I can't believe this movie is considered over-rated by some of you. If Jane Greer or Rhonda Fleming is NOT enough...boy oh boy! You build my gallows high baby.

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It doesnt matter if Mitchum is a Mans Man, Out of the Past isnt that great...but RM is great in Cape Fear :)

And Night of the Hunter I like too...

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Et tu, Vallo?

 

MikeBSG -- Based on my limited time reading comments about film noir on-line, I've come to the conclusion that the hardcore male noir-types don't find Laura and Murder, My Sweet to be all that. They seem to be looking for something with more kick.

 

Out of the Past is also a noir that seems to run the gamut of opinion in noir circles. The dialogue throws many for a loop, as does the pacing.

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If "overrated" means "it may be a movie well worth watching, maybe even several times, but despite the hype there are dozens of others that I find more moving and enjoyable", then Out of the Past, Laura and Murder, My Sweet top my list. I keep watching and maybe someday I'll be converted.

 

Most underrated, given that I haven't seen it mentioned: Reign of Terror (aka The Black Book). Even though directed by Anthony Mann and shot by John Alton (my favorite combo in movie history), I avoided it because I could not imagine liking a noir set during the French Revolution starring "Love That Bob". One word after seeing it: Wow.

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I liked Laura - that was a good Noir

Murder My Sweet no so much..

Sometimes they grab you, sometimes they dont..at least there is a video store that has TONS of Noir to rent to see if I like them

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I'm glad to see Edgar G. Ulmer's "DETOUR" didn't make your list for over-rated noir. If you haven't seen it I hope you get a chance to. If you HAVE seen it, then you know this dialogue exchange below. In my book, I think it's the greatest piece of dialogue I've heard in all of noir. Oh yeah...I see the list of essential noir to watch. But I'll stick my ever-lovin' neck out here and say it's the best exchange I've ever heard. Nope, it's not in an alley or a rain-soaked street or in a dingy hotel room. It's on a dusty sunny Californica highway. I've heard Ann Savage described as so tough, she could wear a mohair sweater in the Mojave desert. Here goes:

 

 

Vera: "From now on you and I are like the Siamese twins."

 

Roberts: "Have it your way, but I don't get the point."

 

Vera: "The point is I don't want you to get lost."

 

Roberts: "I'm not going to beat it if that's what you're afraid of."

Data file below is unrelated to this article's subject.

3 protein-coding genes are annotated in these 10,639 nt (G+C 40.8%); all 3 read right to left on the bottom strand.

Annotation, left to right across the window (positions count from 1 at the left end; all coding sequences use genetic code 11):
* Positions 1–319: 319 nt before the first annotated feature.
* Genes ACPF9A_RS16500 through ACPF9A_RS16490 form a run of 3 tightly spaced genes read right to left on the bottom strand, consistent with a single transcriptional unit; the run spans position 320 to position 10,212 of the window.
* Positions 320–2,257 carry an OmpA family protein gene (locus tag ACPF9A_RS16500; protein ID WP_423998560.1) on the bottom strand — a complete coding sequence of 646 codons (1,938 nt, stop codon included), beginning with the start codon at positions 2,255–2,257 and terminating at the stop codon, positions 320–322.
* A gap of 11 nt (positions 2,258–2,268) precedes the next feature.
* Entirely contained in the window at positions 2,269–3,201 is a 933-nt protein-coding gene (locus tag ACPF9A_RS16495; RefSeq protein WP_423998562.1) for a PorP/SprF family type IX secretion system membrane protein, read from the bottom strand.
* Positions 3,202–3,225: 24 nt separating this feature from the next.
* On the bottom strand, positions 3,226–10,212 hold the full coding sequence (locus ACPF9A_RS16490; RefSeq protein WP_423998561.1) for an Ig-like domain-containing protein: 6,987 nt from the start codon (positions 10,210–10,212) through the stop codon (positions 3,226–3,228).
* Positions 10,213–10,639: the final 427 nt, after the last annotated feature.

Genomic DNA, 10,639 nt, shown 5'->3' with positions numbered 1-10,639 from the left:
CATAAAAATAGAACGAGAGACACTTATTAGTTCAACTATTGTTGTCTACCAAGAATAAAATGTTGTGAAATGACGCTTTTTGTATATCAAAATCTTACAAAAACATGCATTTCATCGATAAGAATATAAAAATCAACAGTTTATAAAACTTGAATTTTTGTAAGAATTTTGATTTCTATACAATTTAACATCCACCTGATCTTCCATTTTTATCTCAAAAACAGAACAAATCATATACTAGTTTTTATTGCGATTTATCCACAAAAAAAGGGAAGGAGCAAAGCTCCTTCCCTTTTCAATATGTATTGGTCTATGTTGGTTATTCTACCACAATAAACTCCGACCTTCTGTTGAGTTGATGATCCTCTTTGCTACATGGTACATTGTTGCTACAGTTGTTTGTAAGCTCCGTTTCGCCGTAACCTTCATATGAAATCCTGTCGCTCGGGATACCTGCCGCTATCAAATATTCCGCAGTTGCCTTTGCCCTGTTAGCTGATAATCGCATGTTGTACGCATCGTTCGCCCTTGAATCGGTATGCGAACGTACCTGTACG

Vera: "I'll say you're not. Why, I'm going to see that you sell this car so you DON'T get caught."

 

Roberts: "Thanks. 'Course your interest wouldn't be financial, would it? You wouldn't want a small

percentage of the profits?"

 

Vera: "Well now that you insist, how can I refuse. 100%'ll do."

 

Roberts: "Fine, I'm relieved. I thought for a moment you were going to take it all."

 

Vera: "I don't want to be a hog."

 

When that scene fades-out ( my favorite movie transition ) I am wiped out on the floor!! I think Vera could even beat Margot Shelby. She spits out her lines tougher than Lupino or Davis.

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ChiO -- Most underrated, given that I haven't seen it mentioned: Reign of Terror (aka The Black Book). Even though directed by Anthony Mann and shot by John Alton (my favorite combo in movie history), I avoided it because I could not imagine liking a noir set during the French Revolution starring "Love That Bob". One word after seeing it: Wow.

 

I've been avoiding Reign of Terror because I'm not a period piece guy and the DVD image is supposedly poor. Well, you've forced me to reconsider. When a Mann fan speaks this highly of the film, I have to check it out.

 

Jonathan Rosenbaum:

 

Period Noir:

 

Anthony Mann?s The Black Book (1949). One of the great unacknowledged forms of noir is costume drama. I can?t think of a better example than this campy, hugely enjoyable thriller about the French Revolution?-also known as Reign of Terror, with Robert Cummings, Richard Basehart, and Arlene Dahl--brilliantly shot by John Alton, the greatest noir cinematographer. I even prefer it to Mann?s more conventional noirs in contemporary settings, many of them also shot by Alton. Furthermore, the version of this gem currently available is priced so low that it?s an uncommon bargain.

 

And yes, the cheap price is why I can overlook the image quality.

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FrankGrimes: I can't wait to tell my film buff friends that Jonathan Rosenbaum and I have appeared together on the internet in something I didn't write. He and Sarris are my favorite film writers. I hadn't read what he wrote about Reign of Terror, but since he presumably wrote it some time ago, I guess I'll have to say that I agree with him rather than vice versa. Of the Mann-Alton noirs that I've seen (T-Men, Raw Deal, He Walked by Night, Reign of Terror, and Border Incident), it is my favorite - and I say that with Raw Deal and He Walked by Night being two of my favorite films noir.